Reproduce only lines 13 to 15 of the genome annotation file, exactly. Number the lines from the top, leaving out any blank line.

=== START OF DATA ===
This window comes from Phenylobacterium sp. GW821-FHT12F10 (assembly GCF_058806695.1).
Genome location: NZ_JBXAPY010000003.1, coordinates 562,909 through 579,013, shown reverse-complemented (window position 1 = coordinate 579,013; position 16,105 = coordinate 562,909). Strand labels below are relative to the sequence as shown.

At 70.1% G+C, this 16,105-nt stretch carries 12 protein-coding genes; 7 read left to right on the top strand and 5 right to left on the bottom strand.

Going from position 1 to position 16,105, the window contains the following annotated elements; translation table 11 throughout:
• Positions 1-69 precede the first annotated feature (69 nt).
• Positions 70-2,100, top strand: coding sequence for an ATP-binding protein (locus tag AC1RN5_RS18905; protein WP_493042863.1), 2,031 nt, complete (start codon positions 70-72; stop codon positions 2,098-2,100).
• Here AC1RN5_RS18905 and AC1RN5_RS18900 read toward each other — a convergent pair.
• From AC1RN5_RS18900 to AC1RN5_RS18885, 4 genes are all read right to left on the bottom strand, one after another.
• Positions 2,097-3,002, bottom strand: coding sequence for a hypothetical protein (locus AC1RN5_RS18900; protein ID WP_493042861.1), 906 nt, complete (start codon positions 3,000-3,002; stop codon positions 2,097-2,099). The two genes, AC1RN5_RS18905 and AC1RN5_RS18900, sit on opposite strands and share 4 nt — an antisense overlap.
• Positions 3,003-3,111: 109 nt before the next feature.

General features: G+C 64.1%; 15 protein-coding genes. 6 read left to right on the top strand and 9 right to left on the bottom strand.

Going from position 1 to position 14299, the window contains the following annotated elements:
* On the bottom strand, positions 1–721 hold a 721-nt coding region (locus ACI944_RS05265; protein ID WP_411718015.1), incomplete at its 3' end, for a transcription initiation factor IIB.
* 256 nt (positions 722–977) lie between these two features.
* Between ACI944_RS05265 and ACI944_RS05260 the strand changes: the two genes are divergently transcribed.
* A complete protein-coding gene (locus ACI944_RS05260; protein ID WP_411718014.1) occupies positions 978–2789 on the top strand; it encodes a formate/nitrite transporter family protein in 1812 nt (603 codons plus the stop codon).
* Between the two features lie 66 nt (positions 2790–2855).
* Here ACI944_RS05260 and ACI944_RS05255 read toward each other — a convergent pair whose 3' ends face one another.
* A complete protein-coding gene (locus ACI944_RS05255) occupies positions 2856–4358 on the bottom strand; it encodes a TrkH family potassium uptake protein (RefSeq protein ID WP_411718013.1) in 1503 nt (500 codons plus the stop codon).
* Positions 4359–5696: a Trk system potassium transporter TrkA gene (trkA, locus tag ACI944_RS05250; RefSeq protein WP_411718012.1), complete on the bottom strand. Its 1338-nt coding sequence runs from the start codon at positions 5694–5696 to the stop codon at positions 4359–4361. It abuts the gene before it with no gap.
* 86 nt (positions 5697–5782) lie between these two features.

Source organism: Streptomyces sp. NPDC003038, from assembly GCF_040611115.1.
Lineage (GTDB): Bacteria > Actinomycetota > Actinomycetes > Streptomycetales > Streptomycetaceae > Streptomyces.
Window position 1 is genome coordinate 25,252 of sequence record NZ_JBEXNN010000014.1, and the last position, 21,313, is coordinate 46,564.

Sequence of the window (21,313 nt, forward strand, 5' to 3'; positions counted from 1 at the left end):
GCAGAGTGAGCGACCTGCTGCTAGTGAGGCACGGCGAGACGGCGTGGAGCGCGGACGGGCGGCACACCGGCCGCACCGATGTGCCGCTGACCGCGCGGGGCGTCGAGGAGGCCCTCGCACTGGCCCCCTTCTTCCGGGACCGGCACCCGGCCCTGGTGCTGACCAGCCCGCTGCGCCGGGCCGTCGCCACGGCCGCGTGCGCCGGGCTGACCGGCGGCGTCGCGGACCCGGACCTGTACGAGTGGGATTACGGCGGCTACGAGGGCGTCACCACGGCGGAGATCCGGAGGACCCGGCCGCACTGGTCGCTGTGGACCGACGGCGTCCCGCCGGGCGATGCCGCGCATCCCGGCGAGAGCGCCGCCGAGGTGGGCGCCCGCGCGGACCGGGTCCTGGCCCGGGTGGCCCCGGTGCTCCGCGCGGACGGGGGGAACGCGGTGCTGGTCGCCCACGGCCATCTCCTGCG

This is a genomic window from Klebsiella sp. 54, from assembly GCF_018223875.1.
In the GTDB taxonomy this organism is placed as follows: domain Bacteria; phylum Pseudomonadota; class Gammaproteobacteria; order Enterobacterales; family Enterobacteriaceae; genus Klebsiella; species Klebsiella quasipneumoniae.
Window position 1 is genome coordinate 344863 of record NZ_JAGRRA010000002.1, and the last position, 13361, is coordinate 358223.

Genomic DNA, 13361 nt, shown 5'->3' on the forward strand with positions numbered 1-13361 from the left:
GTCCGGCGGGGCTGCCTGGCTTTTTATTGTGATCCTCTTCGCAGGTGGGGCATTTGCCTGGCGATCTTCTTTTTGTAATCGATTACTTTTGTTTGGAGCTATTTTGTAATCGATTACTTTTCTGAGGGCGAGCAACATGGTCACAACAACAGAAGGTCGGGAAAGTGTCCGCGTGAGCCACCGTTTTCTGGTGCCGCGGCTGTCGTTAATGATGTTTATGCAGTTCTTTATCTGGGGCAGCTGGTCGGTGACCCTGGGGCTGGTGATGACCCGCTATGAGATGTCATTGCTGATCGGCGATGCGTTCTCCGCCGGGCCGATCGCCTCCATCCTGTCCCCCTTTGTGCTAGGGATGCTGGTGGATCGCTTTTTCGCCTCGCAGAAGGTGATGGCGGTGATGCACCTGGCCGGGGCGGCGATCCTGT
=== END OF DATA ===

* On the bottom strand, positions 1–721 hold a 721-nt coding region (locus ACI944_RS05265; protein ID WP_411718015.1), incomplete at its 3' end, for a transcription initiation factor IIB.
* 256 nt (positions 722–977) lie between these two features.
* Between ACI944_RS05265 and ACI944_RS05260 the strand changes: the two genes are divergently transcribed.